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Third party data must be 'properly sourced, permissioned and cleaned' for use in direct marketing under new industry code

Out-Law News | 07 Aug 2014 | 11:25 am | 2 min. read

Companies buying personal data from third parties to use in direct marketing campaigns must "satisfy themselves" that data was "properly sourced, permissioned and cleaned", according to a new industry code developed by the Direct Marketing Association (DMA).

The trade body said its new DMA code, which its members will have to abide by from 18 August, has been developed to "address customer concerns about one-to-one marketing such as data sharing".

The DMA said the new code, which it has encouraged non-member companies as well as members to follow, requires companies to go above and beyond the regulatory obligations they face when engaging in direct marketing activities.

While the code stresses the need for companies adhering to it to comply with the Data Protection Act, Privacy and Electronic Communications Regulations (PECR) and other legislation relevant to direct marketing activities, it also includes a number of additional rules to moderate marketers' behaviour, including in relation to how they use personal data.

The code requires marketers that collect personal data during survey exercises or for research purposes to make it "conspicuously clear" to individuals where they also intend to use that data for another purpose, such as to marketing to that individual.

The code also explains broadly what marketers have to do when they want to use personal data collected by third parties for direct marketing purposes.

"When buying or renting personal data, members must satisfy themselves that the data has been properly sourced, permissioned and cleaned," according to one of the rules under the new code.

Industry watchdog the Direct Marketing Commission will enforce the DMA code when it comes into force on 18 August. The Commission can recommend the suspension or expulsion of companies from membership of the DMA if it finds they are in breach of the DMA code and can refer complaints it handles to enforcement bodies such as the Information Commissioner's Office (ICO) which has the power to issue fines of up to £500,000 against companies that are found to have acted in breach of the provisions under PECR that relate to direct marketing activities.

DMA executive director Chris Combemale said: "We've taken a new approach to self-regulation that recognises the need to focus on principles that go above and beyond compliance with the law. It's perfectly easy to follow all of the details of regulation and yet fail to meet the expectations of the customer, such as how you use their data. Our code centres on five principles to inspire the industry to serve each customer with fairness and respect. Marketing with customers not at them is imperative to fostering trust and achieving commercial success.”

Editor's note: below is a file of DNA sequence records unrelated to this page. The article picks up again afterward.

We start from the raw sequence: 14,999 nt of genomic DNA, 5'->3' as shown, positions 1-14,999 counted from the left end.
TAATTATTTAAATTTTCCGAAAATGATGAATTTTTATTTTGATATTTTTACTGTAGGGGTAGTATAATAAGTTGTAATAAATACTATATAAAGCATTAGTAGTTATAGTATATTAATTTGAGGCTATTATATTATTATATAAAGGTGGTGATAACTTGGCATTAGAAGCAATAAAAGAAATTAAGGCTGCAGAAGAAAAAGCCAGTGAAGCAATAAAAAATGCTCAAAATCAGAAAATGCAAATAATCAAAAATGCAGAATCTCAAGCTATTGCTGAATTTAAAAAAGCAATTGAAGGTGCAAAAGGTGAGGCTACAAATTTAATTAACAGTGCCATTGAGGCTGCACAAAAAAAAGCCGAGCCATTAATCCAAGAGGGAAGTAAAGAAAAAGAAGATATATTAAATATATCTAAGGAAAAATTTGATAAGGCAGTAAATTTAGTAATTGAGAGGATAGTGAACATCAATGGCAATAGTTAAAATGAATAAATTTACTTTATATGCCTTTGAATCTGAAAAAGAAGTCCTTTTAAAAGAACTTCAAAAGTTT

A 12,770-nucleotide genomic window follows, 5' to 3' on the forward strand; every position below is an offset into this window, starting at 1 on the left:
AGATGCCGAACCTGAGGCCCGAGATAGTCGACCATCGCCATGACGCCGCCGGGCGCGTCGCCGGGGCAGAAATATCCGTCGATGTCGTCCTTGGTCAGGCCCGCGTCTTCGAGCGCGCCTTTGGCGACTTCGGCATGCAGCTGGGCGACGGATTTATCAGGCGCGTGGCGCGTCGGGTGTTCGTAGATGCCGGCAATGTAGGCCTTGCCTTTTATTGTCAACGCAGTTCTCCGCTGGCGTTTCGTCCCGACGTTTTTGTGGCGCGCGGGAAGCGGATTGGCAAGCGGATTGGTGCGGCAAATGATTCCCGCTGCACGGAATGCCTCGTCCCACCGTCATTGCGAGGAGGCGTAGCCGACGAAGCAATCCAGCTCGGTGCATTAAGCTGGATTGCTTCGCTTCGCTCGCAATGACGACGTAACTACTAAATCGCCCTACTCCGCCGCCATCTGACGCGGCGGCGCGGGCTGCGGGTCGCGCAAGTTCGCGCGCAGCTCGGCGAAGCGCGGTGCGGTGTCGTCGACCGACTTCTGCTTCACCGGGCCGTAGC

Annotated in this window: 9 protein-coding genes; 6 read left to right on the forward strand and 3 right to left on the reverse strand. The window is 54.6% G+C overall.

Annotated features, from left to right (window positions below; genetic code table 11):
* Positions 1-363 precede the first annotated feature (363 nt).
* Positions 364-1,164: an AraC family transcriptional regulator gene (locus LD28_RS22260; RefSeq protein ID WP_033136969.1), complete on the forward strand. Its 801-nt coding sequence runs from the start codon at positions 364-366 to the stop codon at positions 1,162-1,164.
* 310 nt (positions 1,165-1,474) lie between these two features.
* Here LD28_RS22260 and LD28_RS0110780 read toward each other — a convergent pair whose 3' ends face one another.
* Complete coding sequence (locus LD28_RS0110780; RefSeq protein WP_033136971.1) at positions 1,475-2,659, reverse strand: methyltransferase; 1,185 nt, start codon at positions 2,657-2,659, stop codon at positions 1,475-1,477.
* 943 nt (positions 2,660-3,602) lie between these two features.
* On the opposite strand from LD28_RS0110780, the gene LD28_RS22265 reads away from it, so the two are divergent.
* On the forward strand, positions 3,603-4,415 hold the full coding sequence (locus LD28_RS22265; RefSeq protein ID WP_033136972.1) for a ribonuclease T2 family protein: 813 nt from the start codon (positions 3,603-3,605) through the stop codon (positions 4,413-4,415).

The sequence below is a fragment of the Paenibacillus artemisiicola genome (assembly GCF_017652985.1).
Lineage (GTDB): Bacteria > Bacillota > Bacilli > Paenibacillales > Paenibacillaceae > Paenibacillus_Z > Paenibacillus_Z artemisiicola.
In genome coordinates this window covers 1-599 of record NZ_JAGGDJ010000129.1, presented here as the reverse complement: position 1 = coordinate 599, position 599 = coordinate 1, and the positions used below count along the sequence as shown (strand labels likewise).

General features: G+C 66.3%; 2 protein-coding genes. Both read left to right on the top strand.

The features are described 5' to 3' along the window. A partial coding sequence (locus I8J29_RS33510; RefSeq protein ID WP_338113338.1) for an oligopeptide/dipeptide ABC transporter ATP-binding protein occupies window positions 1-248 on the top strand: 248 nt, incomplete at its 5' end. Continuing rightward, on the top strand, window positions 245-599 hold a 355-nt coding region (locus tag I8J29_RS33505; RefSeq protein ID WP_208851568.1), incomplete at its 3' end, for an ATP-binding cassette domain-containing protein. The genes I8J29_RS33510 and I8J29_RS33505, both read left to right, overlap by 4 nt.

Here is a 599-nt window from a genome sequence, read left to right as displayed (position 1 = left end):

PECR generally prohibits organisations from transmitting or instigating the transmission of unsolicited communications to consumers for the purposes of direct marketing by means of electronic mail unless the person receiving the mail has notified prior consent for the messages to be sent or other limited exceptions apply.

The marketing companies also must not disguise or conceal their identity in the messages or use invalid addresses where recipients of the messages would send responses to ask for the messages to stop being sent.

Companies can send direct marketing via electronic mail to consumers if they have "obtained the contact details of the recipient of that electronic mail in the course of the sale or negotiations for the sale of a product or service to that recipient", where the marketing is for "similar products and services only" and providing the recipient has a "simple means" to refuse the use of their contact details for that marketing "at the time of each subsequent communication". Recipients must not be charged when opting out other than what it costs them for the "transmission" of their refusal, according to the regulations.

Last year the ICO published guidance for businesses on how to comply with PECR when engaging in direct marketing activities. The watchdog told Out-Law.com earlier this year that those rules still apply after the DMA attempted to provide its own clarification to its members about the requirements they need to meet to ensure they have individuals' consent to direct marketing when their details have been sold to them by third parties.